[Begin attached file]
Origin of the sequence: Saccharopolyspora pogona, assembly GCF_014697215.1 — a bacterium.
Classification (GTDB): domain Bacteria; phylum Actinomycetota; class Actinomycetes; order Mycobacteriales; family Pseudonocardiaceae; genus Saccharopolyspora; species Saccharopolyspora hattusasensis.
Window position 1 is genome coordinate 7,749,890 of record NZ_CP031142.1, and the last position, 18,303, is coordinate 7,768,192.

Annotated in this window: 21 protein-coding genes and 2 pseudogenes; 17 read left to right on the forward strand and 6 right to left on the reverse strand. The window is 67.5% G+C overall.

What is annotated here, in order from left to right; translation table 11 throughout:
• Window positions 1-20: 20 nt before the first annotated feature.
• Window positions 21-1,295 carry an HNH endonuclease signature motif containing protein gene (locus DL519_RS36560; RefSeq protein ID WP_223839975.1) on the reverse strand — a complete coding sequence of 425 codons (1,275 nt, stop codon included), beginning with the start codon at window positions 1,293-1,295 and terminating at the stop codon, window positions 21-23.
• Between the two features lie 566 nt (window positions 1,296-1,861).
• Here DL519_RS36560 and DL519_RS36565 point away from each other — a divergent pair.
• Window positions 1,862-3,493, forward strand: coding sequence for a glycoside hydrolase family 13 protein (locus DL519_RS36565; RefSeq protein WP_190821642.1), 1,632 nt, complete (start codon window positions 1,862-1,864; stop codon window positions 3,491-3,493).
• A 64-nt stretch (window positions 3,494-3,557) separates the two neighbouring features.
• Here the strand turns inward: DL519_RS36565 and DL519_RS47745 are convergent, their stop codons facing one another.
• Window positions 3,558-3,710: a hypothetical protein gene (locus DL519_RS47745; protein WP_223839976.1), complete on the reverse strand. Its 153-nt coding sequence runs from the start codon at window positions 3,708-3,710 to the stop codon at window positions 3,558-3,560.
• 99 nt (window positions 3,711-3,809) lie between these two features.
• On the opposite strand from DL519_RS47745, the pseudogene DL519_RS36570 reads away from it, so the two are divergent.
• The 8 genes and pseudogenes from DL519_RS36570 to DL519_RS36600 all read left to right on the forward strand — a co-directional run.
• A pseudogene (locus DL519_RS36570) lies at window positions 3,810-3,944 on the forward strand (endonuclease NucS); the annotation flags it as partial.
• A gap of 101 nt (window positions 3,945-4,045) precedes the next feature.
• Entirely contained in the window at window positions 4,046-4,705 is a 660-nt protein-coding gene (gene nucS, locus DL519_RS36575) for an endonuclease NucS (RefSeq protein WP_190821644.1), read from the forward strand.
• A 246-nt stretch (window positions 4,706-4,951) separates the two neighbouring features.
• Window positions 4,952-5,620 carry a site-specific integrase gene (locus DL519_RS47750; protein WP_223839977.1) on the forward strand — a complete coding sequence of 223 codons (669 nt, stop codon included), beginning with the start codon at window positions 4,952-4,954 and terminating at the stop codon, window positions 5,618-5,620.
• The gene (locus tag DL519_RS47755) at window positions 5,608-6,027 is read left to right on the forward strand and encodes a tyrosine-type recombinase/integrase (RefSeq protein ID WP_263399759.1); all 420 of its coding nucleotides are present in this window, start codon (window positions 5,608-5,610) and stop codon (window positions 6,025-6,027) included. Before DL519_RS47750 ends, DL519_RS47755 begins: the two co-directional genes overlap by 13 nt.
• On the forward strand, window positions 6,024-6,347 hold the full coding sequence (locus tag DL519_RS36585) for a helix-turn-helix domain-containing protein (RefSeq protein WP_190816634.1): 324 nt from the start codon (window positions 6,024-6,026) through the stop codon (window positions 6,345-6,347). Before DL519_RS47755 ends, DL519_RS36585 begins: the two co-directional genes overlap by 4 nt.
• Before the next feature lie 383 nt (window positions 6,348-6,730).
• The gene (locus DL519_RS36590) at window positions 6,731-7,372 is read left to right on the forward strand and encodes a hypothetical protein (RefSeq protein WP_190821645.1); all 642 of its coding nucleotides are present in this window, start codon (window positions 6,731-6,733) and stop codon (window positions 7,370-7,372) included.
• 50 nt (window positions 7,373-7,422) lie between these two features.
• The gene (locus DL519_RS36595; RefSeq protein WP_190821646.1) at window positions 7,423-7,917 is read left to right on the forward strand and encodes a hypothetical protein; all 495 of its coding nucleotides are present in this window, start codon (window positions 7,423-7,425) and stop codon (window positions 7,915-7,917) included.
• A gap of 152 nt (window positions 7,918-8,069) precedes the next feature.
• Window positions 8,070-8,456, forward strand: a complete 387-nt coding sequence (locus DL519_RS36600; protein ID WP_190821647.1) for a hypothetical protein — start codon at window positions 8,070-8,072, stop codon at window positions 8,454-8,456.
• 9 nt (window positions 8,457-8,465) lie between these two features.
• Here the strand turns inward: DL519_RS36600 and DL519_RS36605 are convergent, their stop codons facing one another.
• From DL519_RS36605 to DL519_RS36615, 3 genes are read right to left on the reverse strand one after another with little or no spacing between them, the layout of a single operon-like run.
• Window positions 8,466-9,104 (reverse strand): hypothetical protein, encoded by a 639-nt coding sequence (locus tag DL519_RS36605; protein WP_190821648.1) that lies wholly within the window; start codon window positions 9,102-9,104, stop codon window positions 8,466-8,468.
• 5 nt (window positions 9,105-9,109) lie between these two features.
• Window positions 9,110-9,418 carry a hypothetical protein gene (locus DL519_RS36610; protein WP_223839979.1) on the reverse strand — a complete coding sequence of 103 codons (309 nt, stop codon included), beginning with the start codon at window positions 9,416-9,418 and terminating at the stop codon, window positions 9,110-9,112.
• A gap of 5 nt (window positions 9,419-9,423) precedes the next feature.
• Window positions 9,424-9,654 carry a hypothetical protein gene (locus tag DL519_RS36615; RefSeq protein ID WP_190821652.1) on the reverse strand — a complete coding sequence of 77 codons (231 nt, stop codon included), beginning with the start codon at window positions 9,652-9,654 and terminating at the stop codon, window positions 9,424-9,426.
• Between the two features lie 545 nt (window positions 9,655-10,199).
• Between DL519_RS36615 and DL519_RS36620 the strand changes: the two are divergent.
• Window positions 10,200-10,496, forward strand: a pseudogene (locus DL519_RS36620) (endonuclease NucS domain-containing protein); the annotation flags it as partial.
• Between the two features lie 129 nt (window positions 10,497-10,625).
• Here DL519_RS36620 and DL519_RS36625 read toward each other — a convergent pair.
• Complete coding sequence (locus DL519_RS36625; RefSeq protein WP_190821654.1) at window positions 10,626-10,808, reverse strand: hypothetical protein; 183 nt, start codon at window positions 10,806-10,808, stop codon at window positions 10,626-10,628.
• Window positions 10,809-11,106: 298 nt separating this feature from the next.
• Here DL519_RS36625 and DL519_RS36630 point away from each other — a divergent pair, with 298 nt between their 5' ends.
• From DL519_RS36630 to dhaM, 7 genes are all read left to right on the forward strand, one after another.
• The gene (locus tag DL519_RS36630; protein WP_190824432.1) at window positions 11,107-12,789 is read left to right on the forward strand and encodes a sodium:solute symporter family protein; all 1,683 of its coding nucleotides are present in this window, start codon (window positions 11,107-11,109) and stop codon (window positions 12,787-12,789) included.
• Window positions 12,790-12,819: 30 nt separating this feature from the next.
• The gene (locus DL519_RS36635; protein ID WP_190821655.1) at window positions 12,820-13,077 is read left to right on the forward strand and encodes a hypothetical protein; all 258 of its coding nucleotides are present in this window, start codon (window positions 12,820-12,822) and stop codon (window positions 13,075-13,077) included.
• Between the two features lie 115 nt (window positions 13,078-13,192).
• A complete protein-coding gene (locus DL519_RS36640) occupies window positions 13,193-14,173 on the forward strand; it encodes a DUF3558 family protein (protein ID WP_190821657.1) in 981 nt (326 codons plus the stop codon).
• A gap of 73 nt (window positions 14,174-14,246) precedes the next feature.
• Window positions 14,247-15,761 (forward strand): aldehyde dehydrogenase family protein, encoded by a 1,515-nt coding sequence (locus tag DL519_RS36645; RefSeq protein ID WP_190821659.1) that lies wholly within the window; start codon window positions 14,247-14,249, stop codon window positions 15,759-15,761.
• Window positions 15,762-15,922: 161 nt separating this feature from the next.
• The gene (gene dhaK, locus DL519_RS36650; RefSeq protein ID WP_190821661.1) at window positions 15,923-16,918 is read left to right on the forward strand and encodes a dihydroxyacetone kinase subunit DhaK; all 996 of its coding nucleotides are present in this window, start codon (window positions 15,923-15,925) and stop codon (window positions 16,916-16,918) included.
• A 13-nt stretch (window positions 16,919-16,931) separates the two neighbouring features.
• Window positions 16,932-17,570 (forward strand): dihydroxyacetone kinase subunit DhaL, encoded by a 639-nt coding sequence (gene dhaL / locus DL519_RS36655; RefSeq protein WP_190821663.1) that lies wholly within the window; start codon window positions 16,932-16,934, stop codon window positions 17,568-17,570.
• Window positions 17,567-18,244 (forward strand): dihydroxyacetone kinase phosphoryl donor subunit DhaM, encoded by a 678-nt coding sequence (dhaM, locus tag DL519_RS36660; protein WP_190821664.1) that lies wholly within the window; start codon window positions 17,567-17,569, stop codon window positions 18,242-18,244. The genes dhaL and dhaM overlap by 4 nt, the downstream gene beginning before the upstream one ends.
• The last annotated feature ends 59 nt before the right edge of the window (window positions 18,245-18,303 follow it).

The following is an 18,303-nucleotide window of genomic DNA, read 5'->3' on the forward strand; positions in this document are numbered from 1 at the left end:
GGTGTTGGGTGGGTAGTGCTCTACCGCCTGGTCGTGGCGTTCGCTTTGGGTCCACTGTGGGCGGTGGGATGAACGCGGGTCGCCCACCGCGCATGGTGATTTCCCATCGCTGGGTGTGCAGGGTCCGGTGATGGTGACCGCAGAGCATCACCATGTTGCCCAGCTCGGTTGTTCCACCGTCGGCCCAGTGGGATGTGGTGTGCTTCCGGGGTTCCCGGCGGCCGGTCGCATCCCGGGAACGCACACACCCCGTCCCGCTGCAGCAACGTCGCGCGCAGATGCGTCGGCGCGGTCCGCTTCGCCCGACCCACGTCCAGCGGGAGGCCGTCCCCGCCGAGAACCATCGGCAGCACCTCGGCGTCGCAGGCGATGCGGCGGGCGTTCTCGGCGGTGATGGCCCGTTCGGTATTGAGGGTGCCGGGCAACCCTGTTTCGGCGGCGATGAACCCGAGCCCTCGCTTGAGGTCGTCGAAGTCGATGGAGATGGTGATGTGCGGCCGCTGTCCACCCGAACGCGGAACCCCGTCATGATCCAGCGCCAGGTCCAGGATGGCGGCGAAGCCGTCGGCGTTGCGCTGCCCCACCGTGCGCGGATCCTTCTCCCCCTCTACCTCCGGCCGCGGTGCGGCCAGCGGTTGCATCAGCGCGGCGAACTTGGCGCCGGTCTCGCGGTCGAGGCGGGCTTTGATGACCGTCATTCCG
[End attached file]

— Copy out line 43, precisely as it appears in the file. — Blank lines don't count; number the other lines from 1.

• Complete coding sequence (locus DL519_RS36625; RefSeq protein WP_190821654.1) at window positions 10,626-10,808, reverse strand: hypothetical protein; 183 nt, start codon at window positions 10,806-10,808, stop codon at window positions 10,626-10,628.